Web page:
Scientists find out why urine is yellow

A bacterial enzyme called bilirubin reductase appears to be responsible for the signature yellow color of urine

4 mins read

Understanding bilirubin reductase could pave the way for improved treatments for conditions such as gallstones, jaundice, and inflammatory bowel disease.

Every organism must excrete urine to eliminate waste from its body. While the urine of a healthy individual is visibly yellow, the reason behind this color has puzzled scientists for centuries. A recent study by researchers at the University of Maryland and the US National Institutes of Health sheds light on this mystery by identifying a microbial enzyme responsible for the yellow color of urine. The findings, published in Nature Microbiology last week, draw on research dating back to the 1960s and three and a half years of extensive laboratory experiments.



The research team, led by microbiologist Brantley Hall from the University of Maryland, discovered that an enzyme called bilirubin reductase, present in the gut microbiome, is the culprit behind urine’s coloration. Hall emphasizes the significance of understanding microbial chemistry in the gut, stating that gut microbes play a crucial role in human physiology. However, uncovering the specific enzymes responsible is the first step in advancing research in this area.

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The yellow color of urine originates from the breakdown of old blood cells in the liver, producing a compound called bilirubin. This compound is excreted into the intestine and converted into a colorless compound called urobilinogen by bacteria in the gut. Eventually, urobilinogen transforms into a yellow pigment molecule known as urobilin, contributing to the urine’s color. What was unknown until now was the bacterial enzyme responsible for this process.

Identifying this enzyme presented challenges, including the difficulty of growing anaerobic microbes in the laboratory and the lack of genome sequences for gut microbiomes. Advances in laboratory cultivation of anaerobic microbes and genetic sequencing in the last 15 years allowed the researchers to overcome these obstacles.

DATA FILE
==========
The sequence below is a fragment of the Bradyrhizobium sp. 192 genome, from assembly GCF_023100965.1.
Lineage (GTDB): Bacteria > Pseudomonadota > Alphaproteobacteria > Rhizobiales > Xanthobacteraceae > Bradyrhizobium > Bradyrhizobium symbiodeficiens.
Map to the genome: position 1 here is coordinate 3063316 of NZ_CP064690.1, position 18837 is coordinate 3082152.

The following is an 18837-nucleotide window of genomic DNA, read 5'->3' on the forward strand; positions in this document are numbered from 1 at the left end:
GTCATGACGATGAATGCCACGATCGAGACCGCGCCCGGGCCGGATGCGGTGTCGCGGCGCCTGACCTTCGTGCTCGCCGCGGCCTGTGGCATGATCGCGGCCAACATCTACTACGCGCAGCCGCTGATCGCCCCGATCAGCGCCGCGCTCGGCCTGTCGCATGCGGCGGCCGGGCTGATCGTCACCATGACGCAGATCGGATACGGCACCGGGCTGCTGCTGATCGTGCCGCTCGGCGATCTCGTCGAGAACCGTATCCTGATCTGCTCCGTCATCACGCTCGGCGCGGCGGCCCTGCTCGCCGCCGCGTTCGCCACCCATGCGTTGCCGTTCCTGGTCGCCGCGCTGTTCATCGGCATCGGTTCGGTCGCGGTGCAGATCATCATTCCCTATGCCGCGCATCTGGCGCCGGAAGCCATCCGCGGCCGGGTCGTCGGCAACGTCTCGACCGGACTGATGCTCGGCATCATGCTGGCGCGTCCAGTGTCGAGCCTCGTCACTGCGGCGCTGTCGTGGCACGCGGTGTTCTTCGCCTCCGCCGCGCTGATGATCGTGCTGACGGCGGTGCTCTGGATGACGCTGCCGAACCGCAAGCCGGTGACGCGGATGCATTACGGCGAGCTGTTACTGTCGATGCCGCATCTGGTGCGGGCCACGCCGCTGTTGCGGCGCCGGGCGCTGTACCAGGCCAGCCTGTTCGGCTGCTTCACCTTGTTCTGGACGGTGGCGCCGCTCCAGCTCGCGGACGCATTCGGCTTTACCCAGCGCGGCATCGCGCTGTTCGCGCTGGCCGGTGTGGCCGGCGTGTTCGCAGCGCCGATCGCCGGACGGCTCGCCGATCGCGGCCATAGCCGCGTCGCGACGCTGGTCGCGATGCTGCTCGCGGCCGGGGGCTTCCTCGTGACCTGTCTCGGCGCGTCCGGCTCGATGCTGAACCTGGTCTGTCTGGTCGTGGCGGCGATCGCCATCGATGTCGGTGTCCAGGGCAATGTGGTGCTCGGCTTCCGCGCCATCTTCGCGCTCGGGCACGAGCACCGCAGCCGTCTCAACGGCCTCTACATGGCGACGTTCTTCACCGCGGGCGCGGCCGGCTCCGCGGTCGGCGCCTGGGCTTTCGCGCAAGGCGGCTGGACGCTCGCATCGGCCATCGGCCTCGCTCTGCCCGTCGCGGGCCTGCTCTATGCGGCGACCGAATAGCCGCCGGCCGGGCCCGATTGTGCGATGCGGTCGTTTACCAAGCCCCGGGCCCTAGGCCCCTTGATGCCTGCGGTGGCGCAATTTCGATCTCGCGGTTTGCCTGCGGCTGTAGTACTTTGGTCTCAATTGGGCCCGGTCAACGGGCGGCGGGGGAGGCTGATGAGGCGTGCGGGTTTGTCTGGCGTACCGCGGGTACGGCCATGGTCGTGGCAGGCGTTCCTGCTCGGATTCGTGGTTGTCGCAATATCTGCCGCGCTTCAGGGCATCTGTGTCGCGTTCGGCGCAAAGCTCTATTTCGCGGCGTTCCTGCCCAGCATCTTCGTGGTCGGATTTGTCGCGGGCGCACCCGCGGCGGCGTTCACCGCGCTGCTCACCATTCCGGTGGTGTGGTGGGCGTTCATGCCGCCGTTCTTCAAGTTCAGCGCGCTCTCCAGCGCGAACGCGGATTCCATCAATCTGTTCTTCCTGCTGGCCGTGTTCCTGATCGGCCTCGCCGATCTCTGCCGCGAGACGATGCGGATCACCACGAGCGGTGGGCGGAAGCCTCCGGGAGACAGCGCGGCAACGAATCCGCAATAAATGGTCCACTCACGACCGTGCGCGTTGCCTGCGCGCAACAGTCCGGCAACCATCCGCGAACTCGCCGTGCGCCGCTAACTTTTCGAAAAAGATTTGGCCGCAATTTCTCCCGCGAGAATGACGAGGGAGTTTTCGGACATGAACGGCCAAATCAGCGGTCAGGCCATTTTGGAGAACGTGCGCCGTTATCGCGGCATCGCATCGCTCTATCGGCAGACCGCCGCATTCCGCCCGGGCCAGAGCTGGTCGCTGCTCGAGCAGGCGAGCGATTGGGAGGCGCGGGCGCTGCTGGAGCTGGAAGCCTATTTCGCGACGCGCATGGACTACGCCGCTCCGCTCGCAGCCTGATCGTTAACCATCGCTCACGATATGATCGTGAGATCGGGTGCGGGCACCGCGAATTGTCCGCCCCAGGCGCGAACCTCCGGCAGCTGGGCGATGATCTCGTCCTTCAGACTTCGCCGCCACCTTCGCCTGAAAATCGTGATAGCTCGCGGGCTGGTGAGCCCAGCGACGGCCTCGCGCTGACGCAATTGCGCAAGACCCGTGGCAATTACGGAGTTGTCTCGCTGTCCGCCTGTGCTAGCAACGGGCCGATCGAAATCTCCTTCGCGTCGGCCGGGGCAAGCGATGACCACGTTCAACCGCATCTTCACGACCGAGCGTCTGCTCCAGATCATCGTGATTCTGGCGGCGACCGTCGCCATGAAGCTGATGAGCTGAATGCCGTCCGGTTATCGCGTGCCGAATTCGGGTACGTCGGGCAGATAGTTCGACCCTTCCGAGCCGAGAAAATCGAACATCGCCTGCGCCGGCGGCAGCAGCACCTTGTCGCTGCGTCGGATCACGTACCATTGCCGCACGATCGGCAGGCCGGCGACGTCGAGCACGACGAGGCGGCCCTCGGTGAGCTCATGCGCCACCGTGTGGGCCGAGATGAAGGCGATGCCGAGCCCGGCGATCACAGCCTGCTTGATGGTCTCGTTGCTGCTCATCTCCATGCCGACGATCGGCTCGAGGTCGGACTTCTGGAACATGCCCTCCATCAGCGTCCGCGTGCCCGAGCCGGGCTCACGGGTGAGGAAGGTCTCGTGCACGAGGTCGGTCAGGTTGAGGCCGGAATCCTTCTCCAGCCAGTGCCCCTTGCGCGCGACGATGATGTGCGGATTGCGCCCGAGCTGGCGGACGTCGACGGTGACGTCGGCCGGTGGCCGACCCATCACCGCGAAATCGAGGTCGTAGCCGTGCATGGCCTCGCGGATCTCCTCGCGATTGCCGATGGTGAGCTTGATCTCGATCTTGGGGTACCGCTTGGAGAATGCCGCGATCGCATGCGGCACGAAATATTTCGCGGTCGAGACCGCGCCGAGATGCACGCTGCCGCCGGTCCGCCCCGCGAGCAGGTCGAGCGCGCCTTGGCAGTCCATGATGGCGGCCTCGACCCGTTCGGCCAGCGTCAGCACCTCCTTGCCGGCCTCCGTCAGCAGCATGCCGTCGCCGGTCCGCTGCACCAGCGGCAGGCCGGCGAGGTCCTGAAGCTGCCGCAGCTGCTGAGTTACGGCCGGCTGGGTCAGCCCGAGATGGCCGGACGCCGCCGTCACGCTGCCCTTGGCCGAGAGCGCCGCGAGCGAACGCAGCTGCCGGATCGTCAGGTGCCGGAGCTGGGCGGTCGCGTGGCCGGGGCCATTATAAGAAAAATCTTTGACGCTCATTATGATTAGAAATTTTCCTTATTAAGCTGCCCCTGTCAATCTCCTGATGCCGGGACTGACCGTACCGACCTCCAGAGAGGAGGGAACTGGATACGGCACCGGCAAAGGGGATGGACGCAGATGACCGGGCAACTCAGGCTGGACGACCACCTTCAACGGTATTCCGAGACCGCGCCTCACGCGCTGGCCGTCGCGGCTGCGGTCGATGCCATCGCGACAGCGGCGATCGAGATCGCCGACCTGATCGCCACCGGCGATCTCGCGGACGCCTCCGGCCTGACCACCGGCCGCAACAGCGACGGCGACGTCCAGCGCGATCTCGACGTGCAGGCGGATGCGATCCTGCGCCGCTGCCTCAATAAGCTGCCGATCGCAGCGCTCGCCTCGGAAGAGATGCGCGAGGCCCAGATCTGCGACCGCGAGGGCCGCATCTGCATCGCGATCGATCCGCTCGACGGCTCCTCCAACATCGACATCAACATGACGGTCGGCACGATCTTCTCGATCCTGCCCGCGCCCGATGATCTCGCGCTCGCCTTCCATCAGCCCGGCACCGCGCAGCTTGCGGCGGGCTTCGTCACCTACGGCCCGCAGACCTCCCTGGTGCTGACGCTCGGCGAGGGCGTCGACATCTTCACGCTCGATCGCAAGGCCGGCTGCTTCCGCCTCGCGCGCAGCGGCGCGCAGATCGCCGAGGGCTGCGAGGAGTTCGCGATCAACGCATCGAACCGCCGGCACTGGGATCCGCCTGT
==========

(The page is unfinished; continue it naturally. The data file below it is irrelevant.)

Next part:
The study compared the genomes of gut-dwelling species capable of converting bilirubin to urobilinogen with those unable to do so, leading to the identification of the bilirubin reductase gene. Testing the enzyme’s activity in Escherichia coli bacteria confirmed its role in converting bilirubin to urobilinogen.

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The researchers discovered that the bilirubin reductase enzyme is predominantly produced by Firmicutes, a bacterial species prevalent in the gut microbiome. Analyzing the gut microbiome of over 1,000 adults revealed that 99.9% of individuals carried this gene, highlighting its commonality in the human population.

The study also explored the presence of the gene in adults with inflammatory bowel syndrome (IBD) and infants with jaundice. While 68% of people with IBD and 40% of jaundiced infants under three months had the gene, further research is needed to determine the potential applications of these findings in developing treatments for IBD, jaundice, and gallstones.

Brantley Hall envisions opportunities to positively regulate gut microbiome and health, emphasizing the growing interest in gut health among the general population.

Laura Baisas Summarized from Popular Science magazine.

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